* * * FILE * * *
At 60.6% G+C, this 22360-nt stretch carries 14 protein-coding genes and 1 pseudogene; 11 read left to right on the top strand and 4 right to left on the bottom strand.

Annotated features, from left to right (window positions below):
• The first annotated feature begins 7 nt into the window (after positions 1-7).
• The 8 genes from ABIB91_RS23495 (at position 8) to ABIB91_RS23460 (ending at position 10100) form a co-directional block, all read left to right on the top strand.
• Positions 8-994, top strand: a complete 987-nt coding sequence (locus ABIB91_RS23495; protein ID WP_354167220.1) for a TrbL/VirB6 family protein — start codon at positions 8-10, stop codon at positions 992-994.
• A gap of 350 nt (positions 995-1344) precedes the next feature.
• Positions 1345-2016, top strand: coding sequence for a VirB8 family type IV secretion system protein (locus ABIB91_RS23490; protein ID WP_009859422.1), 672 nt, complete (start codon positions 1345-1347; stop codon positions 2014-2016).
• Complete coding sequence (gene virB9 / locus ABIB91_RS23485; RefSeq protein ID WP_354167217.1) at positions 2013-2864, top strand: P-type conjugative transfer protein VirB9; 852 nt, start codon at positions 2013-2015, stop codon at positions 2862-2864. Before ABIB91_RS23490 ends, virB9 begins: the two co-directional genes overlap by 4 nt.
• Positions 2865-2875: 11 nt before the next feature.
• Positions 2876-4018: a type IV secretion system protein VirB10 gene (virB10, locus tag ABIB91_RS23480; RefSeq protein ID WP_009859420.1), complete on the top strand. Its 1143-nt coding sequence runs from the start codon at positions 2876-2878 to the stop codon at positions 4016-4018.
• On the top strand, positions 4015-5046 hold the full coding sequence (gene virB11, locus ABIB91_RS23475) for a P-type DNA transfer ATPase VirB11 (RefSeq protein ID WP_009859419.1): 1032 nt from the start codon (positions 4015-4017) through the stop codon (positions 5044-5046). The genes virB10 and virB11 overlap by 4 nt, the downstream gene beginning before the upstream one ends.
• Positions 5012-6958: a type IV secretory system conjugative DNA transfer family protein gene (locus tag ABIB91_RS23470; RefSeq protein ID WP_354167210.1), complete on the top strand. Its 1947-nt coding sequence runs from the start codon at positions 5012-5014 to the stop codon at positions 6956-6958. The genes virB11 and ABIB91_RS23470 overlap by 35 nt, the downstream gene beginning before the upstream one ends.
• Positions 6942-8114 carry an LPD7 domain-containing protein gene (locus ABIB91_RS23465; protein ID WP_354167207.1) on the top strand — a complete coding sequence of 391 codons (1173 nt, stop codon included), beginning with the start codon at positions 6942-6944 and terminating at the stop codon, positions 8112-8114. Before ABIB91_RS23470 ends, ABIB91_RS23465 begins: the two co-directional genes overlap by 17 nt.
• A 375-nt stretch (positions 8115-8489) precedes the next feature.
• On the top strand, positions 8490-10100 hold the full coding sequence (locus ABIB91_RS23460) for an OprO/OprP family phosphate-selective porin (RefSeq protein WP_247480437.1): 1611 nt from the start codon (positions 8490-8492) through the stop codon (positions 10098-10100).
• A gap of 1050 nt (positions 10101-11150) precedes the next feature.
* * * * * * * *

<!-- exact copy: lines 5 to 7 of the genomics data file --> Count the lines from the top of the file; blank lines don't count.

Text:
• Positions 8-994, top strand: a complete 987-nt coding sequence (locus ABIB91_RS23495; protein ID WP_354167220.1) for a TrbL/VirB6 family protein — start codon at positions 8-10, stop codon at positions 992-994.
• A gap of 350 nt (positions 995-1344) precedes the next feature.
• Positions 1345-2016, top strand: coding sequence for a VirB8 family type IV secretion system protein (locus ABIB91_RS23490; protein ID WP_009859422.1), 672 nt, complete (start codon positions 1345-1347; stop codon positions 2014-2016).